Interrogative and negative interrogative sentences in Spanish

One of the first grammatical aspects you should learn in Spanish is to ask questions to get the information you need to know and to express negation or to deny an action. On this page we will teach you how to form negative and interrogative sentences, the order of these sentences in Spanish and the most common negative and interrogative particles in Spanish.


Formation and order of the interrogative sentence

In Spanish, the typical order of an interrogative sentence is:

Interrogative particle + Verb + Subject + Complements

  • For example: "What are you doing?

Interrogative sentences in Spanish are used to ask questions and obtain information. Remember: In Spanish, interrogative sentences have a question mark at the beginning (¿) and at the end (?), while in other languages such as English only the final exclamation mark is used.


Interrogative particles

Type Examples
¿Qué? (What) ¿Qué quieres para cenar? (What do you want for dinner?)
¿Quién? (Who) ¿Quién es tu mejor amigo? (Who is your best friend?)
¿Cuándo? (When) ¿Cuándo es tu cumpleaños? (When is your birthday?)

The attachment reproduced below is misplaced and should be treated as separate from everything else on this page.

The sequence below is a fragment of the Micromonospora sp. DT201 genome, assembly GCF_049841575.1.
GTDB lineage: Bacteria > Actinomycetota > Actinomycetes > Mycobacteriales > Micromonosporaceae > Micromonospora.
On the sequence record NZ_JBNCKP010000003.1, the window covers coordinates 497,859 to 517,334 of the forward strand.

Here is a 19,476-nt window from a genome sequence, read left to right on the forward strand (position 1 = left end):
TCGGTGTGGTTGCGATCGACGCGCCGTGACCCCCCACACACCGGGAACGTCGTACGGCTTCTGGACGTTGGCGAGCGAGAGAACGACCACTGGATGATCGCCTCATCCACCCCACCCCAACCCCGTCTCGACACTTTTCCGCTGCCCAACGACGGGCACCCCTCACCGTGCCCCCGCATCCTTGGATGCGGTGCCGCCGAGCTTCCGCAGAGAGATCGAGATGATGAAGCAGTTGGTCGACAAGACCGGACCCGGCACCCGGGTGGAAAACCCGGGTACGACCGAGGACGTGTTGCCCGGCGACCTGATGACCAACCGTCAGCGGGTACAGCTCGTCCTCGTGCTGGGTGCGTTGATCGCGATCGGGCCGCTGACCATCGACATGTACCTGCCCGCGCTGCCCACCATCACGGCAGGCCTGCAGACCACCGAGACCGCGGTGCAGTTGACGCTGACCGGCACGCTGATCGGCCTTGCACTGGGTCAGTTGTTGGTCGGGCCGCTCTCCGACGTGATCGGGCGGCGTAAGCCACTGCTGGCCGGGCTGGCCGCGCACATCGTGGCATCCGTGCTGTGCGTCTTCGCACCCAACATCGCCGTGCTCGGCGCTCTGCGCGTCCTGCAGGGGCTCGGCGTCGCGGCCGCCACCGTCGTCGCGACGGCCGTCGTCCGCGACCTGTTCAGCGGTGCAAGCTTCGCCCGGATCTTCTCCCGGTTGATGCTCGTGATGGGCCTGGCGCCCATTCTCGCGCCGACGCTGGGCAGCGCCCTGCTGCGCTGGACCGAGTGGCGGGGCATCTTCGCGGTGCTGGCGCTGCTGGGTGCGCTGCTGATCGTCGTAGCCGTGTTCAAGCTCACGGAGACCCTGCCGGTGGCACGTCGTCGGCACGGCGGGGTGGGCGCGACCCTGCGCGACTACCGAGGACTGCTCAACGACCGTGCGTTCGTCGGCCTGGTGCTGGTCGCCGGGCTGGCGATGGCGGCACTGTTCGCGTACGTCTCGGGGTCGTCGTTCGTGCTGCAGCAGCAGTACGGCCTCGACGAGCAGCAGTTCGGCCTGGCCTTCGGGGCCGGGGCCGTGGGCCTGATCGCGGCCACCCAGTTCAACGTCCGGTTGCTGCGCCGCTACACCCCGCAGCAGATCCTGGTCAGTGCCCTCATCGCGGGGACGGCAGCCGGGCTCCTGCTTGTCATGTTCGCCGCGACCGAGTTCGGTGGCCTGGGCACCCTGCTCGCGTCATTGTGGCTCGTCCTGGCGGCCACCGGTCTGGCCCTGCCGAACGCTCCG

¿Dónde? (Where) ¿Dónde vives? (Where do you live?)
¿Por qué? (Why) ¿Por qué lloras? (Why are you crying?)
¿Cómo? (How) ¿Cómo te llamas? (What is your name?)
¿Cuál(es)? (Which) ¿Cuál es tu libro favorito? (Which is your favorite book?)

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Formation of negative sentences and negative sentence order

Negative sentences in Spanish are used to express negation or to deny an action. To form a negative sentence in Spanish, the negative particle "no" is generally placed before the conjugated verb.

In Spanish, the typical order of a negative sentence is:

Subject+ negative particle+ Verb + Complements

  • For example: "I don't want to eat".

Remember that in Spanish, unlike English where the negative particle precedes the verb, in Spanish the negative particle "no" always precedes the conjugated verb, and other negative particles are placed after "no".


Negative particles

Type Examples
No (no) No tengo tiempo. (I don't have time.)
Nunca (never) Nunca he estado en ese país. (I have never been to that country.)
Jamás (never) Él jamás lo haría. (He would never do it.)
Nadie (nobody) Nadie sabe la respuesta. (Nobody knows the answer.)
Nada (nothing) No hice nada malo. (I didn't do anything wrong.)

Conclusion

Negative and interrogative sentences in Spanish allow us to express doubts and negation and to obtain information, so it is essential that you familiarize yourself with this type of structure. At Sprachcaffe we recommend that you create flashcards with examples of negative and interrogative sentences. On one side of the card, write an affirmative sentence, and on the other side, rewrite the sentence in negative or interrogative form. Also, if possible, practice with native speakers. At Sprachcaffe we offer courses to learn Spanish in Spain and Latin America. Ready to improve your Spanish with a language trip?


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